I’ve been an omnivore my entire life. From a mother who, like me, was born in the South, there was never a shortage of pork products, chicken or beef. From my father, a Dutch immigrant, there was still the inclusion of pork, as well as a fondness for seafood and some organ meats (namely liver).
Much like we see with eggs, the general public continues to see sensationalized, fear-mongering headlines demonizing red meat year after year (because it sells and invites clicks) and the truth is rarely what you see.
It’s important to note that when a headline links a correlation to health and tries to pin the blame on red meat consumption, there are other factors at play. A study published in 2012 found that individuals who consume red meat frequently have a high BMI, they are found to lead sedentary lifestyles, may or may not be smokers and consume more than their maintenance calories on a regular basis. In addition, they are found to eat fewer whole grains, fruits and vegetables. When considering all of these variables, it’s difficult to blame red meat for mortality rates.
So, what is a reasonable amount of red meat to consume?
This study, published in 2016, was able to link to a 0.5 serving of red meat per day with no adverse cardiovascular effects. Consider that a serving of steak could be 4-8 ounces depending on the individual, which means that 2-4 ounces daily of consumption has no negative health conclusions.
Of course, we know that our diets don’t exist in vacuums. Rarely will we see an individual eat only a 0.5 serving of red meat and nothing else so that we can watch the effects it has on the body.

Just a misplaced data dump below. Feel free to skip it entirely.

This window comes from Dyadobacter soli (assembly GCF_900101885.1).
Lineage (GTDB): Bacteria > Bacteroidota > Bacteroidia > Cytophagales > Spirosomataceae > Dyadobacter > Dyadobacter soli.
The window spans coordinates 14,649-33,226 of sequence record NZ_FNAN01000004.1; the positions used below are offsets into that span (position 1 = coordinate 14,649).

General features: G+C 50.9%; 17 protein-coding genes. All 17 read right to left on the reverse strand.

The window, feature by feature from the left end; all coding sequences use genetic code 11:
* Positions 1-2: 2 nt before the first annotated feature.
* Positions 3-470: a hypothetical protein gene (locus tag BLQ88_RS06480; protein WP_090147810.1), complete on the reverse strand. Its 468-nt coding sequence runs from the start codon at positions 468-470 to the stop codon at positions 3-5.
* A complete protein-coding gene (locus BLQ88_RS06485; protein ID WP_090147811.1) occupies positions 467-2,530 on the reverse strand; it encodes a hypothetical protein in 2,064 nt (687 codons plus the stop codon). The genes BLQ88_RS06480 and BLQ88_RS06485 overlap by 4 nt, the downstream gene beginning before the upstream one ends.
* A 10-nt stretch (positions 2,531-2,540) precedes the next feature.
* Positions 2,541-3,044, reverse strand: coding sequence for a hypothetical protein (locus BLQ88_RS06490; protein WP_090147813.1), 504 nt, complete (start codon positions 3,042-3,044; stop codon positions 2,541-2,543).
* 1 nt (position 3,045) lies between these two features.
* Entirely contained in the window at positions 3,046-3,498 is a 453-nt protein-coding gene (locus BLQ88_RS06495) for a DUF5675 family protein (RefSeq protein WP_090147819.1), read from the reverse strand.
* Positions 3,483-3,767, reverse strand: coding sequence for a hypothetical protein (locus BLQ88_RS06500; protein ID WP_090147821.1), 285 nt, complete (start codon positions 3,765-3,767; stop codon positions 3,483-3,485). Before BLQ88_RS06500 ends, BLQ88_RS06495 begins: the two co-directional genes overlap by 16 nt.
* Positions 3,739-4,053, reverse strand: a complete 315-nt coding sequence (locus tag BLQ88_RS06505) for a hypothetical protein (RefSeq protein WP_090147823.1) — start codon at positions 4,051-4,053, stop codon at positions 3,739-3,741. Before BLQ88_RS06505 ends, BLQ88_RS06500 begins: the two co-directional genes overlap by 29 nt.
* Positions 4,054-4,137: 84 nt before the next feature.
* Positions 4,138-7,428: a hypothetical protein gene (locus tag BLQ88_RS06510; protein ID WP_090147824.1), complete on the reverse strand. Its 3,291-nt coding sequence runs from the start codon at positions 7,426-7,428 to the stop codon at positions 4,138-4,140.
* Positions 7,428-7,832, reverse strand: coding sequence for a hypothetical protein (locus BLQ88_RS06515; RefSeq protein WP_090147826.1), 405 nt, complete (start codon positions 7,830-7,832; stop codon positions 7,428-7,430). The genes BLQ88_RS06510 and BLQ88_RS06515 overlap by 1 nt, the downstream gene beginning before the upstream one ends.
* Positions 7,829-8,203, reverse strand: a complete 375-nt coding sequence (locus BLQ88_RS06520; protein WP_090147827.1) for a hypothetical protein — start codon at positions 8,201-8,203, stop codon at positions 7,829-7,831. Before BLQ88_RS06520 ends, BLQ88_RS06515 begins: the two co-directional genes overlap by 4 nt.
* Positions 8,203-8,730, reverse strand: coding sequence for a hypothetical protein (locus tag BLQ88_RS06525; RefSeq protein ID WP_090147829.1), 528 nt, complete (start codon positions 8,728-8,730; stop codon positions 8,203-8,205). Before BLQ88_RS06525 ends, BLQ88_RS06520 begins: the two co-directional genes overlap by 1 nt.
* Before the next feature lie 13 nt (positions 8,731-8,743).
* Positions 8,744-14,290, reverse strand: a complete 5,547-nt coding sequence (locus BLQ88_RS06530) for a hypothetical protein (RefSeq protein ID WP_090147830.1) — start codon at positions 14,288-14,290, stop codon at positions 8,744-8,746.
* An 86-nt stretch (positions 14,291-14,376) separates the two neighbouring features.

Which red meats should you be concerned with?
As with most anything in our diets, a term that gets used (and abused) is moderation. If you enjoy red meats (beef, lamb and pork), eat them somewhat sparingly and in conjunction with whole, minimally processed foods (whole grains, legumes, fruits and vegetables).
The problem areas tend to be the processed red meats eaten in abundance such as bacon, hot dogs, chorizo, pepperoni, salami, ham, etc. Does that mean never? No, it means less frequently.
Opt for leaner cuts of red meat, as well as skinless chicken, turkey, seafood (although not all seafood is lean) and plant proteins to give yourself not only a variety of protein choices but a variety of micronutrients.
Further, if you do want to continue the consumption of red meats and have any of the other factors as noted from my first referenced study, do what you can to reduce/eliminate smoking and alcohol, eat in a sustainable deficit to reduce overall BMI and do what you can to change the sedentary aspect of your life: strength train and get in a cardiovascular activity that works well for your lifestyle.
Remember that news outlets, social media and most food documentaries operate on concepts and attitudes that get our attention and do not always align with accurate, honest information.
Of course, with all due respect to any vegans reading this, you’ve likely found a style of eating that works well for you which is truly the biggest battle most will face when embarking on a healthier body. The purpose of this article is not to sway someone from that side of the fence to this one, rather to present options to those (like myself) who want to continue to keep red meat in their diets.
Assuming calories are controlled and a varied, whole food, minimally processed diet is in place, most foods should fit within reason into your diet (assuming there are no particular food intolerances to be mindful of).
If you’ll excuse me, I’m off to eat some ribs…
(With kind regards to my 2020-21 class of Mac Nutrition colleagues).